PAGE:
Federal Register I Vol. 58, No. 32 I Friday, February 19, 1993 I Rules and
Regulations, page 9262 --
503 preamble

CERCLA Liability

Questions have been raised about conditions under which sewage sludge
disposed at a Superfund site might give rise to liability under the
Comprehensive Environmental Response, Compensation and Liability
Act (CERCLA).

Section 107 of CERCLA generally imposes liability for cleanup costs on,
among others, persons who own or operate facilities at which hazardous
substances are disposed. Section 107 liability extends to the costs of cleanup
necessitated by a release or threat of release of a hazardous substance,
However, section 101[22] defines “release” to exclude the “normal
application of fertilizer.”

If the placement of sludge on land were considered to be “the normal
application of fertilizer,” that placement could not give rise to liability under
CERCLA. Today’s rule, as previously noted, establishes standards for sewage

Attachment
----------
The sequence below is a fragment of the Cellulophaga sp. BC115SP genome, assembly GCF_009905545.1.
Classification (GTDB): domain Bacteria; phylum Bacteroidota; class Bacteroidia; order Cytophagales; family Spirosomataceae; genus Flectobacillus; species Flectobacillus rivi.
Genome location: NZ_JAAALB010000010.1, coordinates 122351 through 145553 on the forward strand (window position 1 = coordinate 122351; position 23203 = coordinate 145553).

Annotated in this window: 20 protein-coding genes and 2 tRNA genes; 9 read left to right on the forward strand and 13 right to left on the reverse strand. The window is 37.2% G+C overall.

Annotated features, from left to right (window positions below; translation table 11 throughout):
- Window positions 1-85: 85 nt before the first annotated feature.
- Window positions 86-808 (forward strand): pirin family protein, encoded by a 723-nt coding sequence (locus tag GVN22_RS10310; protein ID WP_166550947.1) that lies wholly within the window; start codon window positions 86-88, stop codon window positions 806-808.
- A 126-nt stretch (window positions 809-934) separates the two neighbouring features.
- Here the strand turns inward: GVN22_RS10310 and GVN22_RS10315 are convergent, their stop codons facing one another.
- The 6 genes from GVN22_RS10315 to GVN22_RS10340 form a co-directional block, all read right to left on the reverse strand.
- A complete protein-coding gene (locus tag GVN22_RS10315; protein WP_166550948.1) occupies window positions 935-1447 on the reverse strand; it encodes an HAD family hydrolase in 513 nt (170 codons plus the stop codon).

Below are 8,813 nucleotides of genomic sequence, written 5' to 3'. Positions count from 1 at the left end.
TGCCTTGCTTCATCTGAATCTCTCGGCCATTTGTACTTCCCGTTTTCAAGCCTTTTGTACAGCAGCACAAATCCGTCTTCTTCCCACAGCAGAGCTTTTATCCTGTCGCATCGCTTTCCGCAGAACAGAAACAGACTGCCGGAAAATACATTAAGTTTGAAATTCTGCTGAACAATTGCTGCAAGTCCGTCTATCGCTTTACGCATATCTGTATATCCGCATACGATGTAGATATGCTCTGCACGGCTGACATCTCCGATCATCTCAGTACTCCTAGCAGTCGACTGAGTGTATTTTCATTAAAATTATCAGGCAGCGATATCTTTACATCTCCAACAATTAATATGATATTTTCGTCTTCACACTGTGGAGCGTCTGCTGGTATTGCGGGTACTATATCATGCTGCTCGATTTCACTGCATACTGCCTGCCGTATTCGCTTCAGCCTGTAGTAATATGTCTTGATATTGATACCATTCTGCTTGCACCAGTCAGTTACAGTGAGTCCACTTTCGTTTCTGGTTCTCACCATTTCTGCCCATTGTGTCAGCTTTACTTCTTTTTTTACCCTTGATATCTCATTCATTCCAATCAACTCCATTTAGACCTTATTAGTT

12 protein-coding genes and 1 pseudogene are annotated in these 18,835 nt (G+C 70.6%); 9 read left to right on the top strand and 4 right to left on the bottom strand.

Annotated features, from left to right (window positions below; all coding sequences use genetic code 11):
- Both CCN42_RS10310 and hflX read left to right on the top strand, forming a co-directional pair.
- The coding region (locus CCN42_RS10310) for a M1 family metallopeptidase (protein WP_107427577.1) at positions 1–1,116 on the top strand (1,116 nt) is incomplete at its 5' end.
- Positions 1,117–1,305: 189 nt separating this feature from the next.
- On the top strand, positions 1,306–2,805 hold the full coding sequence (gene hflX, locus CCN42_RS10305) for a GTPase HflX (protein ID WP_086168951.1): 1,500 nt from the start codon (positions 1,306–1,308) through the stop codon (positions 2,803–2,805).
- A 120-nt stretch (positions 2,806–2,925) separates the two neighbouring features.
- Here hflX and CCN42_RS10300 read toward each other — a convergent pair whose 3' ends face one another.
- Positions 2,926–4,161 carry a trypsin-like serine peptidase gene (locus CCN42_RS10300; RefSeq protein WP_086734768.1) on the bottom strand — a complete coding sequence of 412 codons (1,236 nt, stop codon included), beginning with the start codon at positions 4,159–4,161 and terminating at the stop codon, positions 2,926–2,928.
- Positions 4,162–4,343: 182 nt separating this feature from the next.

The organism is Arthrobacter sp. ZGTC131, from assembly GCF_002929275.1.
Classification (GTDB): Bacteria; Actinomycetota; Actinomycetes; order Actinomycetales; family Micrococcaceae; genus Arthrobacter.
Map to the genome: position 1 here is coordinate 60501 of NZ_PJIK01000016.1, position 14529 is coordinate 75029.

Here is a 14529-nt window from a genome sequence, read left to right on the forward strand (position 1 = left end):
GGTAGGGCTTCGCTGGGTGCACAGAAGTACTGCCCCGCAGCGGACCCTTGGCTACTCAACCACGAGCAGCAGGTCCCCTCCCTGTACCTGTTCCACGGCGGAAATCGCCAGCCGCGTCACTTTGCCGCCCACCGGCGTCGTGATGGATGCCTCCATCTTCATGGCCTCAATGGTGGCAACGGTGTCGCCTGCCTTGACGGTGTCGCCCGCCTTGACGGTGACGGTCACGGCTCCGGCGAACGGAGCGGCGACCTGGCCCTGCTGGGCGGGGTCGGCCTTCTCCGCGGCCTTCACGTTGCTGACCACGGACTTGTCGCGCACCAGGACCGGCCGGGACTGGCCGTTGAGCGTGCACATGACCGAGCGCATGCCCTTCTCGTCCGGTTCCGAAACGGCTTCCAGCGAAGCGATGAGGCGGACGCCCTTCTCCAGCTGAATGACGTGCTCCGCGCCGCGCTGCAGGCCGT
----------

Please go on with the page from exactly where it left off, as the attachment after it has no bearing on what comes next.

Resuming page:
sludge when applied to the land for a beneficial purpose [i.e., as a fertilizer
substitute or soil conditioner). Sludge placed on the land for such beneficial
purpose and applied in compliance with the requirements for land
application of sewage sludge provided in SS 503.13(b) (2) and (4, § 503.14 and
S 503.15 (where applicable) of the final rule today, and in accordance with
accepted agricultural practices using appropriate application rates, which
constitutes the normal application of fertilizer, does not constitute a
“release.

Under CERCLA, potection from liability is also provided when there is
a release of a CERCLA hazardous substance and the release occurs
pursuant to Federal authorization, Thus under CERCLA, in defined
circumstances, the application of sewage sludge to land incompliance
with a permit required by section 405 of the Clean Water Act is a Federally
permitted release as defined in CERCLA. Recovery for response costs or
damages under section 107 of CERCLA is not authorized for Federally
permitted releases. The Act defines Federally permitted releases as, among
others, discharges in compliance with an NPDES permit under section 402 of
the Clean Water Act. (See, Idaho v. Hanna Mining Co. 699 F. Supp. 827 (D.
Idaho 1987) (State cannot recover under CERCLA for damages resulting from
releases authorized by NPDES permit) affd, 882 F.2d 392 (9th Cir. 1989)).
Consequently, releases of hazardous substances from the land application of
sewage sludge authorized under and in compliance with an NPDES permit
would constitute a Federally permitted release.